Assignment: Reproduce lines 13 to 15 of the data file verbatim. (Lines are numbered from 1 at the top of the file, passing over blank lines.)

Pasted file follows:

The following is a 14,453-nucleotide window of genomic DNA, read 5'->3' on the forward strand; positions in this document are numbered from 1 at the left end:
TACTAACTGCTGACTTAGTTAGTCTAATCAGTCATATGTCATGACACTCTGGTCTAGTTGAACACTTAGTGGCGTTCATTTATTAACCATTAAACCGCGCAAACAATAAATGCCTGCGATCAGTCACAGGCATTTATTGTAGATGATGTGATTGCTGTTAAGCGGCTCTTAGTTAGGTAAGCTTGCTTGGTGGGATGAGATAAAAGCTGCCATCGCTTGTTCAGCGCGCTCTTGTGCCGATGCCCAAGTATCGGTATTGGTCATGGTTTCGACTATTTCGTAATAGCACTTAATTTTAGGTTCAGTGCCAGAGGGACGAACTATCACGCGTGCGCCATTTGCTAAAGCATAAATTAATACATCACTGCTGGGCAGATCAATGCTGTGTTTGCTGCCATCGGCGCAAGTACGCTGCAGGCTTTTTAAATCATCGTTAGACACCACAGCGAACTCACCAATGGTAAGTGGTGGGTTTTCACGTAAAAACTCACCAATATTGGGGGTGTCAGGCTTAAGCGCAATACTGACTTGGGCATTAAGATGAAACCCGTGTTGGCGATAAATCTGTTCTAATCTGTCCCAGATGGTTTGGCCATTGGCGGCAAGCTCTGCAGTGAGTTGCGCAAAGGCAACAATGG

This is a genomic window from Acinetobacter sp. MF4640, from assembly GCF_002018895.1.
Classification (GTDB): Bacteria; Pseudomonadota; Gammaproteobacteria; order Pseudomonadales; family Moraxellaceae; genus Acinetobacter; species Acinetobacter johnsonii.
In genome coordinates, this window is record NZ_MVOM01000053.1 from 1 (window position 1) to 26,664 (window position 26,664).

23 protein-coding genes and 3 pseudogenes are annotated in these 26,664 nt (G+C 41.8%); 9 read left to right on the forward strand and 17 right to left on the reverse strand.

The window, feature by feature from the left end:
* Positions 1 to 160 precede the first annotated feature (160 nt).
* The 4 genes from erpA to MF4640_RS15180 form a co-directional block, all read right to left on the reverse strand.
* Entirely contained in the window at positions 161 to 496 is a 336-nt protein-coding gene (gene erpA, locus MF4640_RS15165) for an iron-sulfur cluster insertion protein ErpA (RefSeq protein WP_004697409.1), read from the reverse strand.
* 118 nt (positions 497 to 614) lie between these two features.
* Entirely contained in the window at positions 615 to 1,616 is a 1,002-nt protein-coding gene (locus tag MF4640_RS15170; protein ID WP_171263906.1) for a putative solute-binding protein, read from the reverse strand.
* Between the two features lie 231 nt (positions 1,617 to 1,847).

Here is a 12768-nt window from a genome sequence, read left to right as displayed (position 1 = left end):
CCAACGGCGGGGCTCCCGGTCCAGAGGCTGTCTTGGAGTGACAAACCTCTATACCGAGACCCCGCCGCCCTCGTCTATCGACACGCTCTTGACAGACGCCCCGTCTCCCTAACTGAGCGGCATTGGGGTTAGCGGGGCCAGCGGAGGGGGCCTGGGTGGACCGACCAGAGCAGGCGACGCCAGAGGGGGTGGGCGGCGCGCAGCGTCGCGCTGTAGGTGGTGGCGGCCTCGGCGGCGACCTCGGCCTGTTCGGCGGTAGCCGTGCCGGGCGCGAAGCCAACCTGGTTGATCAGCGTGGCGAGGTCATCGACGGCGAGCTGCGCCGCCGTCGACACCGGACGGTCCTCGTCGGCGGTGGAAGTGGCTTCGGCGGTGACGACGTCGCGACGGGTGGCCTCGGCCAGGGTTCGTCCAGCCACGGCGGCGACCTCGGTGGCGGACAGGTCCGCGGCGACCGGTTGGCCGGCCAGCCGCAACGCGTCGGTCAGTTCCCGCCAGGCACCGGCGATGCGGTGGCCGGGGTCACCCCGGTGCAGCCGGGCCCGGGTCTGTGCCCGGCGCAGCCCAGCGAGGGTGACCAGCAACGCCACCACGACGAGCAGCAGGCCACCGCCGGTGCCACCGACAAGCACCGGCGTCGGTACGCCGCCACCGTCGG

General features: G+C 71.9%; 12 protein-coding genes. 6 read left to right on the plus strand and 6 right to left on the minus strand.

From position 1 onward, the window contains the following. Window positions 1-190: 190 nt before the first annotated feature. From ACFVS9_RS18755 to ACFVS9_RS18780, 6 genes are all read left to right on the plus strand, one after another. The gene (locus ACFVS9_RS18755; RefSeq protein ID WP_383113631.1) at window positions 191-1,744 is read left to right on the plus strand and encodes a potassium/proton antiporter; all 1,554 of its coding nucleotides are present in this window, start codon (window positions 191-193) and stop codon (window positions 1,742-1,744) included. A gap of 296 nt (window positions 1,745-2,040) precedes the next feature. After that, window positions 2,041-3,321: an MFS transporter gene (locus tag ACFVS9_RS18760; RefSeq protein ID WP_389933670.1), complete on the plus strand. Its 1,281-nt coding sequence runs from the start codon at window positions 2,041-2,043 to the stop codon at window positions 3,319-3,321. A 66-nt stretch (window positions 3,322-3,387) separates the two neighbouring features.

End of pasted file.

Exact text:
* Between the two features lie 231 nt (positions 1,617 to 1,847).

Here is a 12768-nt window from a genome sequence, read left to right as displayed (position 1 = left end):
CCAACGGCGGGGCTCCCGGTCCAGAGGCTGTCTTGGAGTGACAAACCTCTATACCGAGACCCCGCCGCCCTCGTCTATCGACACGCTCTTGACAGACGCCCCGTCTCCCTAACTGAGCGGCATTGGGGTTAGCGGGGCCAGCGGAGGGGGCCTGGGTGGACCGACCAGAGCAGGCGACGCCAGAGGGGGTGGGCGGCGCGCAGCGTCGCGCTGTAGGTGGTGGCGGCCTCGGCGGCGACCTCGGCCTGTTCGGCGGTAGCCGTGCCGGGCGCGAAGCCAACCTGGTTGATCAGCGTGGCGAGGTCATCGACGGCGAGCTGCGCCGCCGTCGACACCGGACGGTCCTCGTCGGCGGTGGAAGTGGCTTCGGCGGTGACGACGTCGCGACGGGTGGCCTCGGCCAGGGTTCGTCCAGCCACGGCGGCGACCTCGGTGGCGGACAGGTCCGCGGCGACCGGTTGGCCGGCCAGCCGCAACGCGTCGGTCAGTTCCCGCCAGGCACCGGCGATGCGGTGGCCGGGGTCACCCCGGTGCAGCCGGGCCCGGGTCTGTGCCCGGCGCAGCCCAGCGAGGGTGACCAGCAACGCCACCACGACGAGCAGCAGGCCACCGCCGGTGCCACCGACAAGCACCGGCGTCGGTACGCCGCCACCGTCGG